I began combing my hair to one side, dampening my hands and patting my head so as to combat the rogue strands that refused to comply with my plan. After taking a not-so-quick glance at my work in the mirror, I brushed my teeth and stole some of my older brother’s cologne. I’m sure he’d understand. Dawned my black rimmed glasses (yes, I wore glasses then) gave myself a smile, and exited the bathroom.
I ran back to my room and began dressing in the attire chosen the evening before:
Socks? Good to go.
Underpants? Clean and ready for action.
Ironed white t-shirt? Perfect.
Sweater vest? Yes (regrettably).
Note for Mya? Folded and ready for deployment.
Green light: GO! GO! GO!
I descended the stairs like a cat, and in one fluid motion, grabbed my backpack, and escaped through the door to catch my bus. “Let’s go Jeeves! I’m off to see about a girl” … This was of course said silently to myself – I can’t remember the bus driver’s name.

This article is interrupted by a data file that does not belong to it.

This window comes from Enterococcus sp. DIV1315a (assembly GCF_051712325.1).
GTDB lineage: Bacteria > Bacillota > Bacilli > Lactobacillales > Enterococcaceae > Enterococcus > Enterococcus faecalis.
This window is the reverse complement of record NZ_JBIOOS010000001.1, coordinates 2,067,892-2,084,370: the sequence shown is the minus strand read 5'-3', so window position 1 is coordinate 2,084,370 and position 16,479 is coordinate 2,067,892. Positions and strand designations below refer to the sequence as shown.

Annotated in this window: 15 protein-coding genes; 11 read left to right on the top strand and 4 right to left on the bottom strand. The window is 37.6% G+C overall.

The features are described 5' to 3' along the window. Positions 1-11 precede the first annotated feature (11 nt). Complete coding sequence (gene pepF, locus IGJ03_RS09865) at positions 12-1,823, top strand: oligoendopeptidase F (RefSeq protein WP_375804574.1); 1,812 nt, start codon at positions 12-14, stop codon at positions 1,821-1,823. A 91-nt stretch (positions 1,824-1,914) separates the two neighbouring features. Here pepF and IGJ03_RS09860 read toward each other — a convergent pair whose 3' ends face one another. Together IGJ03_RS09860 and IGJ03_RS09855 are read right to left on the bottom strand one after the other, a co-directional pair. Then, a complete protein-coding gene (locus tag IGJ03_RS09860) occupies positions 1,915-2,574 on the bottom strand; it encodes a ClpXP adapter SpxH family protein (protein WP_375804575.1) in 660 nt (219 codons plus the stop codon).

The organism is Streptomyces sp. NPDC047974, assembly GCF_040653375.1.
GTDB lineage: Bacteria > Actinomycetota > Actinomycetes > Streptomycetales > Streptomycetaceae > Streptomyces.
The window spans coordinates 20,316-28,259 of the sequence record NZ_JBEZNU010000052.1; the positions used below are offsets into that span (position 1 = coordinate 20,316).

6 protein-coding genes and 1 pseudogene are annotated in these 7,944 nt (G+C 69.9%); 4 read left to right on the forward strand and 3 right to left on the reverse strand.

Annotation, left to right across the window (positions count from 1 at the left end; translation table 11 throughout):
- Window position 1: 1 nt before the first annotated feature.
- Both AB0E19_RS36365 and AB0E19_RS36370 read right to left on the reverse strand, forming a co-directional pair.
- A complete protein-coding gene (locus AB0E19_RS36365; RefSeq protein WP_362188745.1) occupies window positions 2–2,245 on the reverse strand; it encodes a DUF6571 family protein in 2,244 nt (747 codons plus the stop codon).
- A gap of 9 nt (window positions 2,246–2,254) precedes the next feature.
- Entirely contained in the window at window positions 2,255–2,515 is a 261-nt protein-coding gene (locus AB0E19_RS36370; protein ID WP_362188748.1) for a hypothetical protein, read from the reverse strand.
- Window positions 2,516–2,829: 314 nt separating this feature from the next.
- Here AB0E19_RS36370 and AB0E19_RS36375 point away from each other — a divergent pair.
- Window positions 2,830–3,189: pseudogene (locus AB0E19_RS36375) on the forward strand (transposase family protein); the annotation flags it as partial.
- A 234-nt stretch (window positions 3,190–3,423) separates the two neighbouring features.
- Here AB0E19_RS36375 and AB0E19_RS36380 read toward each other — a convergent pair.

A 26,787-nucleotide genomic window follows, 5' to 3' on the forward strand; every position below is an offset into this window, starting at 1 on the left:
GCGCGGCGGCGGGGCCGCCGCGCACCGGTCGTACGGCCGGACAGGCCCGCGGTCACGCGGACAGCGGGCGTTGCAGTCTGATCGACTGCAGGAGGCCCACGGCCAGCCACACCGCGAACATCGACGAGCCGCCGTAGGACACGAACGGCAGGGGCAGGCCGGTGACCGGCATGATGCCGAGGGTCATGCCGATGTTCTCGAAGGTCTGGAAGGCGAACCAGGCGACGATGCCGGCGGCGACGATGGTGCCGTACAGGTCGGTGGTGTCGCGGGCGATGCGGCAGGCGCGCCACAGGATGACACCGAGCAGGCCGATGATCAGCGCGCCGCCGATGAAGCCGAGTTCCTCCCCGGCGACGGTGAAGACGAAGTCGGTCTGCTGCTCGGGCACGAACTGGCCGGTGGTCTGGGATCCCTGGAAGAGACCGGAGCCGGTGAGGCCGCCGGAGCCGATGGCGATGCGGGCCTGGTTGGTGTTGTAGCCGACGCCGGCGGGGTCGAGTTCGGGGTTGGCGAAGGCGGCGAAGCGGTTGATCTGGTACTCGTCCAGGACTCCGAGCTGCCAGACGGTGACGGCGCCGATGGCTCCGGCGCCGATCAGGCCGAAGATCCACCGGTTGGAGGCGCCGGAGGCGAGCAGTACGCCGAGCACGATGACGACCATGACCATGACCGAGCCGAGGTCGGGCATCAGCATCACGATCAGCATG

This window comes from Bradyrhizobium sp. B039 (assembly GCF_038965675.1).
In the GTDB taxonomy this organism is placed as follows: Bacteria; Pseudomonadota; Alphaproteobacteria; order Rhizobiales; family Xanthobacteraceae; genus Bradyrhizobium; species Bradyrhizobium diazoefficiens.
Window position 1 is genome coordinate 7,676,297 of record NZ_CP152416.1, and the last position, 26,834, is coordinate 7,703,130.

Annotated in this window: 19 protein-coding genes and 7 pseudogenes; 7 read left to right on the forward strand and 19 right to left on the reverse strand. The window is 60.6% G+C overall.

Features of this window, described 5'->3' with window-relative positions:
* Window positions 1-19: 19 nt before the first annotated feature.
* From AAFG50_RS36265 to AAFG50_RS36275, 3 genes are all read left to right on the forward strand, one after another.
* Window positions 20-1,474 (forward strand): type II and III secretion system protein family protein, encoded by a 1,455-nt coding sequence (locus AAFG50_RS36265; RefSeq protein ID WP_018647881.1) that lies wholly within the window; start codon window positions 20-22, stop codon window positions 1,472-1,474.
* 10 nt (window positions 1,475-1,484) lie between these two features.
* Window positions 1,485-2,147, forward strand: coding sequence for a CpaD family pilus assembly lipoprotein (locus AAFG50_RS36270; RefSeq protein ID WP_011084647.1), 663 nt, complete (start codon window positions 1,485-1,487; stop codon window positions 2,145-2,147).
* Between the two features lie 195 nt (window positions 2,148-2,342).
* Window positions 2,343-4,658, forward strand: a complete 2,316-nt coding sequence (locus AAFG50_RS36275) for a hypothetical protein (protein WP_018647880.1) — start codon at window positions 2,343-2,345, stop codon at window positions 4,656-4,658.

Once I was at school and in class, I sat at my desk, ignoring the work I was supposed to be doing, and practicing my lines in my head. Naively anticipating beautiful May’s words in return. I practiced all the way until the alarm bell rang, informing us it was recess! My time to shine.
I ran to my bag, and withdrew its precious contents. My hand-drawn cartoon, depicting romance at the highest level (I was nine, gimme a break!). It was complete with an envelope that I had found in my mom’s craft drawer. Written with a steady hand and skilled penmanship on the front of the envelope read simply: “Mya”. With a subtle little heart drawn at the end of the “A”. This had to work – I saw it on TV…
I can’t recall how long we were into recess but, knowing now that recess is only about 15-20 minutes, I doubt it was the “forever” it seemed to be in my young mind.